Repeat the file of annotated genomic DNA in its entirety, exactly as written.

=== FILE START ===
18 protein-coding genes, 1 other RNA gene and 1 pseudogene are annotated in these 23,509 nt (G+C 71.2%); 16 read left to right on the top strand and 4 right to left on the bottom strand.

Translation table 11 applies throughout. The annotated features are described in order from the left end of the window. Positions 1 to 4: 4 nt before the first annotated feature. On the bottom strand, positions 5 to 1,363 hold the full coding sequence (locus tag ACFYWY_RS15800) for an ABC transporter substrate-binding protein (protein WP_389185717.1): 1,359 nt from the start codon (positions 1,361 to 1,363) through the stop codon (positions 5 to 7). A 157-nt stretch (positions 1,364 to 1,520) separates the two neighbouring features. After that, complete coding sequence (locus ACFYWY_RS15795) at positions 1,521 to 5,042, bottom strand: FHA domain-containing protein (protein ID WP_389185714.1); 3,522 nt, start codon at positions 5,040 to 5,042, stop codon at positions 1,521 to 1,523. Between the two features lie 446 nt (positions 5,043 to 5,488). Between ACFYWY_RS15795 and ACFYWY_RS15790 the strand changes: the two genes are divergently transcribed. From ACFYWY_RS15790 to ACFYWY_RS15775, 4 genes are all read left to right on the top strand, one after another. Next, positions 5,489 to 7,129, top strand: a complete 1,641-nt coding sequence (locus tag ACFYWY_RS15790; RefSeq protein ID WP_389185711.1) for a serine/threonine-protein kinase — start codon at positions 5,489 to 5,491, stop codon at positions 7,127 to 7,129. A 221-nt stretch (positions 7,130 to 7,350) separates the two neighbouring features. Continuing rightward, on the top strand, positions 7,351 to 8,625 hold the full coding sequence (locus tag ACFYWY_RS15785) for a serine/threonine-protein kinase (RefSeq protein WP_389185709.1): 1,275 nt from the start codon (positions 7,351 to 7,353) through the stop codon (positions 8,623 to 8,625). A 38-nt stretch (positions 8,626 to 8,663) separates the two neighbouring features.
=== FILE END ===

18 protein-coding genes, 1 other RNA gene and 1 pseudogene are annotated in these 23,509 nt (G+C 71.2%); 16 read left to right on the top strand and 4 right to left on the bottom strand.

Translation table 11 applies throughout. The annotated features are described in order from the left end of the window. Positions 1 to 4: 4 nt before the first annotated feature. On the bottom strand, positions 5 to 1,363 hold the full coding sequence (locus tag ACFYWY_RS15800) for an ABC transporter substrate-binding protein (protein WP_389185717.1): 1,359 nt from the start codon (positions 1,361 to 1,363) through the stop codon (positions 5 to 7). A 157-nt stretch (positions 1,364 to 1,520) separates the two neighbouring features. After that, complete coding sequence (locus ACFYWY_RS15795) at positions 1,521 to 5,042, bottom strand: FHA domain-containing protein (protein ID WP_389185714.1); 3,522 nt, start codon at positions 5,040 to 5,042, stop codon at positions 1,521 to 1,523. Between the two features lie 446 nt (positions 5,043 to 5,488). Between ACFYWY_RS15795 and ACFYWY_RS15790 the strand changes: the two genes are divergently transcribed. From ACFYWY_RS15790 to ACFYWY_RS15775, 4 genes are all read left to right on the top strand, one after another. Next, positions 5,489 to 7,129, top strand: a complete 1,641-nt coding sequence (locus tag ACFYWY_RS15790; RefSeq protein ID WP_389185711.1) for a serine/threonine-protein kinase — start codon at positions 5,489 to 5,491, stop codon at positions 7,127 to 7,129. A 221-nt stretch (positions 7,130 to 7,350) separates the two neighbouring features. Continuing rightward, on the top strand, positions 7,351 to 8,625 hold the full coding sequence (locus tag ACFYWY_RS15785) for a serine/threonine-protein kinase (RefSeq protein WP_389185709.1): 1,275 nt from the start codon (positions 7,351 to 7,353) through the stop codon (positions 8,623 to 8,625). A 38-nt stretch (positions 8,626 to 8,663) separates the two neighbouring features.